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Special Feature: National Treasure from Chuguji
Seated Bosatsu (Bodhisattva)


    March 8, 2005 (Tue) - April 17, 2005 (Sun)

    Sololy exhibiting Seated Bosatsu (Bodhisattva) from the Chuguji temple in Nara, a masterpiece that has been loved for many years with the beautiful yet mysterious smile.

 General Information
Period Tuesday, March 8 - Sunday, April 17, 2005
Venue Roon T5, Honkan, Tokyo National Museum (Ueno Park)
Hours 9:30 - 17:00
- 20:00 on Friday in April;
- 18:00 on Saturdays and Sundays in April (Last entry 30 minutes before closing)
Closed Mondays (Except for Monday, March 21; closed Tuesday, March 22 instead)
Admissions Adult 600 (400)yen, Student 300 (200)yen
Jr. High & Elementary School Students: Free
* Prices shown in ( ) indicate group (more than 20 persons) tickets.
* Persons with a disability are allowed free entry with one companion. Valid identification requested upon entry.
Set Discount Tickets for the two exhibitions "National Treasures from Chuguji - Sacred Bosatsu" and "Masterpieces of the Museum Island, Berlin - Visions of the Divine in the Sanctuary of Art"
Buy tickets for both exhibitions together at advanced discount prices.
Adults: 1,500yen; students 1,100yen
On sale from March 8 (Tue.), 2005 - April 3 (Sun.), 2005

At the ticket booth of the Tokyo National Museum's Main Gate
Buy tickets for both exhibitions together at discount prices.
Adults: 1,600yen; students 1,200yen
On sale from April 5 (Tue.), 2005 - April 17 (Sun.), 2005

At the ticket booth of the Tokyo National Museum's Main Gate
Access 10 minutes walk from JR Ueno Station (Park exit) and Uguisudani Station
15 minutes walk from Keisei Ueno Station and Tokyo Metro Ueno Station and Nezu Station
Organizers Tokyo National Museum, Chuguji
Exhibition lighting supported by Yamagiwa Corporation, Color Kinetics Japan Incorporated
General Inquiries +81-3-3822-1111
 Related lecture(in Japanese only)
Commemorative lecture
 "The History and Culture of Ikaruga Gosho Chuguji"
by Hinonishi Koson (Head Priest, Chuguji)
Auditorium, Heiseikan
Saturday, April 2, 2005 at 13:30 - 15:00
 Other Exhibitions
The Dancing Satyr
Hyokeikan, Saturday, February 19, 2005 - Sunday, March 13, 2005
Masterpieces of the Museum Island, Berlin  -Visions of the Divine in the Sanctuary of Art
Heiseikan, Tuesday, April 5, 2005 - Sunday, June 12, 2005
Features of interest:
This youthful statue of a seated Bodhisattva with one pendent leg was created according to the methods of yosegi-zukuri, which is a technique of combining several wood parts to create one whole figure. As such, it is the oldest extant statue in the world. The invention of this technique enabled delicate expressions that were impossible to achieve before, when single blocks carving (ichiboku-zukuri) was the mainstream. The monks who carved this statue thus achieved the creation of an ideal beauty. The statue is also a technical achievement of a grand scale, considering that the yosegi-zukuri technique was not widely employed in the field of Buddhist art until 300 years later. This is a masterpiece, which was truly ahead of its time.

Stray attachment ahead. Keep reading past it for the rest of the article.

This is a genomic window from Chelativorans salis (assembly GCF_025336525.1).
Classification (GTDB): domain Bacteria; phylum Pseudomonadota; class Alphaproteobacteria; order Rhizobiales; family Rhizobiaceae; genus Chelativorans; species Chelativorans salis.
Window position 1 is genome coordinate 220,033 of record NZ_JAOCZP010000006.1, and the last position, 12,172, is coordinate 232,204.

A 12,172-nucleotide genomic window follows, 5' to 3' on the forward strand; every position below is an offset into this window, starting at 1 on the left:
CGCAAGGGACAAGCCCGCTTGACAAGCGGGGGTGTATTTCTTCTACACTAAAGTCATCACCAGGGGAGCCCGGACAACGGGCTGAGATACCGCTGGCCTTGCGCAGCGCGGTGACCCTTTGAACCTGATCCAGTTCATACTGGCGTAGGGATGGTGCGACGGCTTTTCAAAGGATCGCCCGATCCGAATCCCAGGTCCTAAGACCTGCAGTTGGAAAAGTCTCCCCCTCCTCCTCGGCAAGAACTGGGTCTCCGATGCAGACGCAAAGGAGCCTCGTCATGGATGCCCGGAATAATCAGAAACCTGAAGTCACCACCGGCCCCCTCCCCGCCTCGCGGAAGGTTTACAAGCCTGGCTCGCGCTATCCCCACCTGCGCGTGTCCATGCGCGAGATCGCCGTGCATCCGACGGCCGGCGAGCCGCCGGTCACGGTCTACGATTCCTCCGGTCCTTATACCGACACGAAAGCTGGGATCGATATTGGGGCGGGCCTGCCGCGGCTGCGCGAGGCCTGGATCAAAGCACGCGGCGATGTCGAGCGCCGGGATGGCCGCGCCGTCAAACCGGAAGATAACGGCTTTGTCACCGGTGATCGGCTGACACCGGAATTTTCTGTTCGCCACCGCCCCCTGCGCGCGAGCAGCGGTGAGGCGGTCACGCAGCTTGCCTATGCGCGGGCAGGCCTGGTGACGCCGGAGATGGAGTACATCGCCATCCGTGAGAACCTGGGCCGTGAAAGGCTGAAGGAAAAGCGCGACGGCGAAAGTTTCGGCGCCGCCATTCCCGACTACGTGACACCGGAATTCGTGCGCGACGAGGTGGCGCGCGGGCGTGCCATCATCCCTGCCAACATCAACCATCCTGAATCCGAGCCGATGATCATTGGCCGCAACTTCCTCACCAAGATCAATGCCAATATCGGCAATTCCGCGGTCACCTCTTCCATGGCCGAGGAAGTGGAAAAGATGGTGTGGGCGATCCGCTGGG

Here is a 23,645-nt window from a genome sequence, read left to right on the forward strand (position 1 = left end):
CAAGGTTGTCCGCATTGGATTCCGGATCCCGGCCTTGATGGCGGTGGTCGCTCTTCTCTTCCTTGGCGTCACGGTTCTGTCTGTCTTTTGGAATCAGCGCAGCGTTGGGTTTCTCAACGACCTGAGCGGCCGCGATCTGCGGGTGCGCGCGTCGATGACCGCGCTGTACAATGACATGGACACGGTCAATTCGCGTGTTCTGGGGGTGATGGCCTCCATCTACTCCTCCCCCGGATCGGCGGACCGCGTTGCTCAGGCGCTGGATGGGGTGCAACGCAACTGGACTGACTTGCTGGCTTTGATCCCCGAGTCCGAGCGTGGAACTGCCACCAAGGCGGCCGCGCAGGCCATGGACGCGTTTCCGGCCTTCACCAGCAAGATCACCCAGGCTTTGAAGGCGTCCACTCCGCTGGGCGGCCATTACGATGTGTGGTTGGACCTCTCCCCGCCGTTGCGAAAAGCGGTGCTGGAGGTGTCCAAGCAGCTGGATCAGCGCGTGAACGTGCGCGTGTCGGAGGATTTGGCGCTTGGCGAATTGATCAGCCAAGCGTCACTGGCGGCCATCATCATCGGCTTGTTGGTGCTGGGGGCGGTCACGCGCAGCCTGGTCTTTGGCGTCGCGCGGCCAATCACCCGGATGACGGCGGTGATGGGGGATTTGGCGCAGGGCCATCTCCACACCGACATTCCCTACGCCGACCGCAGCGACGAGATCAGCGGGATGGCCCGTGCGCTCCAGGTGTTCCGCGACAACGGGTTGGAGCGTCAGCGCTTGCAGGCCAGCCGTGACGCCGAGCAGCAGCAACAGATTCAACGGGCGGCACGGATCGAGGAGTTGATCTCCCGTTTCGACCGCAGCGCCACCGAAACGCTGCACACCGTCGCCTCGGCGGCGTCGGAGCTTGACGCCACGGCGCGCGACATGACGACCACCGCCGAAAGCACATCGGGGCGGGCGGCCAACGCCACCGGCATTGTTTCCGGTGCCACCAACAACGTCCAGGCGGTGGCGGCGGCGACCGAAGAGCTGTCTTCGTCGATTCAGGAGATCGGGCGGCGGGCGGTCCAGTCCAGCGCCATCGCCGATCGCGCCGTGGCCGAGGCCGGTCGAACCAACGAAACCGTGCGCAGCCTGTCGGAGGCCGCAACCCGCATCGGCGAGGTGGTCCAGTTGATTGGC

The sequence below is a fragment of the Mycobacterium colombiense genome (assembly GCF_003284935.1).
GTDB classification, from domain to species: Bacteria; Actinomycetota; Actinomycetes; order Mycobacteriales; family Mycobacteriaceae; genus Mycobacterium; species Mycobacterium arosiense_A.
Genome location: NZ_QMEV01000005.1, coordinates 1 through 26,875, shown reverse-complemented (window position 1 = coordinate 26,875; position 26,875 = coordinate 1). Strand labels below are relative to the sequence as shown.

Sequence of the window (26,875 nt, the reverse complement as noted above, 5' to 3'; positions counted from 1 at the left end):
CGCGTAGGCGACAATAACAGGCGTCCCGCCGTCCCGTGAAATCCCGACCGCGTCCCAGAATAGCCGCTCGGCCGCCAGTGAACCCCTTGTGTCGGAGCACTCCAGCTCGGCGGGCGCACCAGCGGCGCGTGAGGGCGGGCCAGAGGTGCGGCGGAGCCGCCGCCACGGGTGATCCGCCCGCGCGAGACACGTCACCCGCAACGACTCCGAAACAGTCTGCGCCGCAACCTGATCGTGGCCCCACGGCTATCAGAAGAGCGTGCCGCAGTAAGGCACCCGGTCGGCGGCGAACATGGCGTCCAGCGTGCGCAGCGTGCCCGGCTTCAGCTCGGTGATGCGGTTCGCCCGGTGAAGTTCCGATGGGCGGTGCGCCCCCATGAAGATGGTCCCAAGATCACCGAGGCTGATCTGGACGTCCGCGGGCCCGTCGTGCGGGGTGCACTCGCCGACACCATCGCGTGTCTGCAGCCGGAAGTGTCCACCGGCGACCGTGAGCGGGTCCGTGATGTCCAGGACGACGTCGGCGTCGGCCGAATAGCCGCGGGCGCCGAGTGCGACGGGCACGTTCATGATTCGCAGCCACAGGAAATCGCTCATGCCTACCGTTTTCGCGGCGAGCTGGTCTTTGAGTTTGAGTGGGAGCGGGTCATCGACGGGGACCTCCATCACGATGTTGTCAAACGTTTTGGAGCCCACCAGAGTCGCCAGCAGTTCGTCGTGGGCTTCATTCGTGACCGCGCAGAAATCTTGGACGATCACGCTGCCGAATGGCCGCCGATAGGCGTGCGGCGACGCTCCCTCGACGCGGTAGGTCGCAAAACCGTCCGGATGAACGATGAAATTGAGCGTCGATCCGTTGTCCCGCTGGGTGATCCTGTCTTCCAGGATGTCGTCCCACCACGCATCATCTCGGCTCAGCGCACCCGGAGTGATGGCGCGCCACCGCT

1 Face and hand gesture
The posture suggests deep contemplation, with one hand on the cheek only slightly touching the cheek. The faint smile playing around the lips is a proto-typical form of the "archaic smile". Such exquisite hand gesture as displayed by this statue is an expression that only became possible by the yosegi-zukuri technique.

2 Clothing
The Bodhisattva is wearing a skirt-like garment wrapped around the lower body, called mo in Japanese. The stylized pattern of this skirt hem, draping over the pedestal in many soft layers, is typical for the Asuka period.

The base surrounding the pedestal, on which the Bodhisattva is seated, is by shaped like a flower turned upside down (kaeribana). The whole statue is proportioned so well that it fits perfectly within a conical shape connecting which connects the tip of the base petal with the top of the Bodhisattva's head.
Seated Bodhisattva with One Leg Pendent 3 Nimbus (kohai)
The nimbus behind the statue, kohai in Japanese, is another remarkable detail made of a single piece of camphor tree (cinnamomum camphora, kusunoki in Japanese). The central motif is a blossoming lotus flower surrounded by lotus leafs and small Buddhas on the outer most rim, with clouds emanating in-between.

4 Hair Style
The Bodhisattva wears his hair in plaits; two hair dots are tied on top of its head, whilst the long hair hanging over the shoulder is curled at the end. This hairstyle was popular at the time of its production, and is called warabite, after the curling tips of a young fern plant.

5 Posture
The posture of the so-called "one leg pendent" is a seated posture with one foot resting on the other knee. The left elbow is angled with the hand pulling the ankle close to the body. This movement is vividly captured.

6 Left leg
The left leg is positioned higher than it is usually the case with statues with one leg pendent, whilst the toes slightly point upwards. The moment of the foot just being set on the ground was captured here.

Another outstanding feature is the back of this figure
The straight spine and smooth back form ideal physical proportions, a tradition of beauty unbroken throughout the centuries and still discernible to the modern eye. This exhibition offers a rare opportunity to view the statue up close that is one of the foremost examples of Japanese sculptural treasures.